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How to prevent chafing on the trail

chafing

Q. My troop just went on a weekend camp-out. After we climbed this big hill, I started chafing in my groin area. It itched so bad, it was really uncomfortable. My friends were making fun of me because I was adjusting my underwear all weekend. How do I prevent chafing?
— Chafed Chad, Belleville, Kan.

A. Ahhh, crotch rot! Don’t worry, Chad, you’re not alone. Even if your buddies don’t admit it, every guy has (or will have) problems with this. Chafing is often caused by poorly fitting clothes and/or sweating. So, wear a good pair of underwear that wicks sweat away from your body. Some guys prefer tight-fitting boxers that cover the inner thighs so there’s no skin-to-skin rubbing. High-quality underwear might seem expensive, but if you avoid chafing, it’s worth it.

Once on the trail, make sure to keep your body dry. Bring some baby powder with you. Just dump a handful into your palm then stick your hand in your pants and coat it all. Don’t skimp on the stuff. This powder will keep you dry and should soothe any chafing hot spots.


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54 Comments on How to prevent chafing on the trail

  1. Powder is the way to move forward.

  2. Kilts! Problem solved… 🙂

  3. Trail Toes. Only need to rub it on I’m trouble spots a couple times a day. Talc, baby powder, corn starch all only work for a short time. You need a moisture barrier and something to reduce friction. I’m a big guy and I use sport / tight boxer underwear and Trail Toes. Works great.

  4. Vaseline works for me.

  5. There’s a lot of great underwear options. I like wearing jockey style underwear when I hike, that helps keep the chafing in check for me. I’ve also used Gold Bond powder. It has a nice cooling effect and has anti-itch medicine in it as well. Taking care of hygiene and cleaning up after the number two is very important as well. Itchy bum is no fun when you hike either.

  6. South Florida // June 3, 2016 at 6:59 am // Reply

    For underwear I recommend those that are a bit long on the thigh like bike shorts, snug, that dry quickly. Another option is Under Armour. Gold Bond cream is a must in every troop first aid kit. One application applied overnight will fix most issues. These issues are all part of personal hygiene and become more of an issue as they get a bit older. Talk about it openly.

  7. An old Fox // June 2, 2016 at 11:05 pm // Reply

    A layer of calamine lotion in the affected areas will keep you cool also. Been using it for years.

  8. My troops backpacked the West Highland Way in Scotland last summer. I wore padded biking shorts. Best idea ever. 95 miles and no chafing whatsoever. I’ll never hike without them again.

  9. Deodorant works really well

  10. Beyond Badger // June 2, 2016 at 1:22 pm // Reply

    Strongly recommend anti-chaffing stick – Body Glide or Gold Bond anti friction stick. Goes on like a solid deodorant. It really works!

  11. We use Gold Bond Friction Defense. And we also always keep plenty of baby powder with us on summer outings!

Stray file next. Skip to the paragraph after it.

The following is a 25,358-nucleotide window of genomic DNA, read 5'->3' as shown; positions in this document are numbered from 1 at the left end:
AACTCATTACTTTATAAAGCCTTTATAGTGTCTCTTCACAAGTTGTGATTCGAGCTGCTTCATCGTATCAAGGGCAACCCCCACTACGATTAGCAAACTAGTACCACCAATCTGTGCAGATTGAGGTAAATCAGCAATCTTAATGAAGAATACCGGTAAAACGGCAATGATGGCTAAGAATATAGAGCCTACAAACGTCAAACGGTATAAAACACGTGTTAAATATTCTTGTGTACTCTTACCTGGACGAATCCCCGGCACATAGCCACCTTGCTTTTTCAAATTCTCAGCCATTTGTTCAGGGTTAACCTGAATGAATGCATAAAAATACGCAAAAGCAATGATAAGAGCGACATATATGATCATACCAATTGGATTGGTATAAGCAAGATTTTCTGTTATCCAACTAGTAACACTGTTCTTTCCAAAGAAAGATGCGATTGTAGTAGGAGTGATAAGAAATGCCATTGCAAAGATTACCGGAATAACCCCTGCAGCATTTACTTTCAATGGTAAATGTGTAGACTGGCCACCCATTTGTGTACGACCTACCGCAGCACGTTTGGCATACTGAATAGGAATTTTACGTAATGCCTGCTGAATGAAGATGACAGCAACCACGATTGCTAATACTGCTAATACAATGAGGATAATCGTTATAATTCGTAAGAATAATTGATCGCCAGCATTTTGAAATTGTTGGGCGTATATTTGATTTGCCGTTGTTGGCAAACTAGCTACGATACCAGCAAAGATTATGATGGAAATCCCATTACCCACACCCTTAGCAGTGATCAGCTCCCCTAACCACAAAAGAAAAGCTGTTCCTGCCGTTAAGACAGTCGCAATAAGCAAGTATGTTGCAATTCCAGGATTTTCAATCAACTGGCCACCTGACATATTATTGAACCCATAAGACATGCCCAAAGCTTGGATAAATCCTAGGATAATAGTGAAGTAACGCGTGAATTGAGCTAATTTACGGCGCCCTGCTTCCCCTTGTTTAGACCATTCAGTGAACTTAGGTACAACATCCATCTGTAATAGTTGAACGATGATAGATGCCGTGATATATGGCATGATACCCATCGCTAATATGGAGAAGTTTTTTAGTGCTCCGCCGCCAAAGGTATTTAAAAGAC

12. there is one product that works after trying them all.its gold bond anti friction defense stick..just google that in amazon,buy some and you will never use powders and cremes again.

  13. Smokyowl46 // June 2, 2016 at 10:37 am // Reply

    Zeabsorb is a combination antifungal and a fine powder which I have found works better than Gold Bond powder. The,fine powder coats,evenly and generally doesn’t clump. With the reduction of clumpiness it lasts longer – so less applications. This was recommended to me by my dermatologist.

  14. My runner friends all swear by Bodyglide for chafing.

  15. Lakotabuck // June 2, 2016 at 4:47 am // Reply

    I have been a runner for many years and used to battle this problem all of the time. I apply a coating of stick deodorant to the problem area before a run or hike and it prevents any issues.

  16. No creams or lotions. Just powder. Gold Bond or baby powder. Reapply as needed.

  17. Scouterbill // June 1, 2016 at 10:07 pm // Reply

    Compression or biker’s shorts are the answer for me. Wearing them allows the fabric to absorb the friction instead of skin. That and the good ol’ Monkey Butt Powder

  18. Oh ok, my friends are picking on me for adjusting my underwear so stuffing my hand down my pants and rubbing all over will really help. BTW try some New-Skin anti-chafing spray all three of my Eagle scouts say it is fantastic!

  19. Mr Jeepin-Paul // June 1, 2016 at 8:34 pm // Reply

    Body Glide works great… 100 miles in Philmont last year without a problem.

  20. grateful dave // June 1, 2016 at 8:15 pm // Reply

    Corn starch. Works s well or better than talc without the baby diaper smell.

  21. Udder Butter is another good product to prevent chafing.

  22. If you’re using baby powder, use corn starch instead of talcum.

    Of course, the quickest thing is to use Chapstick. Or any similar product. As soon as you feel the chafing start you can spread it and it will allow whatever is happening to survive the climbing/hiking, then you can do things like powder later.

  23. Eagle class of 1991 // May 30, 2016 at 7:36 am // Reply

    Use Zinc Oxide. It’s a cream found in products like Balmex. You can put it on the night before your hike, and then in the morning. It provides a layer of protection in your groin which prevents moisture from building up. That along with underweare and pants that breath will keep you in good shape.

  24. RunningGirl // May 20, 2016 at 3:23 pm // Reply

    Like other people on this thread said I Anti Monkey Butt it contains calamine and talc powder to keep my skin dry while I am doing all my physical activities. You can buy it at common drug stores like Walgreens or CVS, it really is an amazing product!

  25. Scouter Rob // May 19, 2016 at 6:12 am // Reply

    In hot weather make sure you wear pants that breath. I really like the rip-stop scout pants. You can unzip the legs to make shorts and keep cool when there is no underbrush.

  26. Petroleum jelly. Period.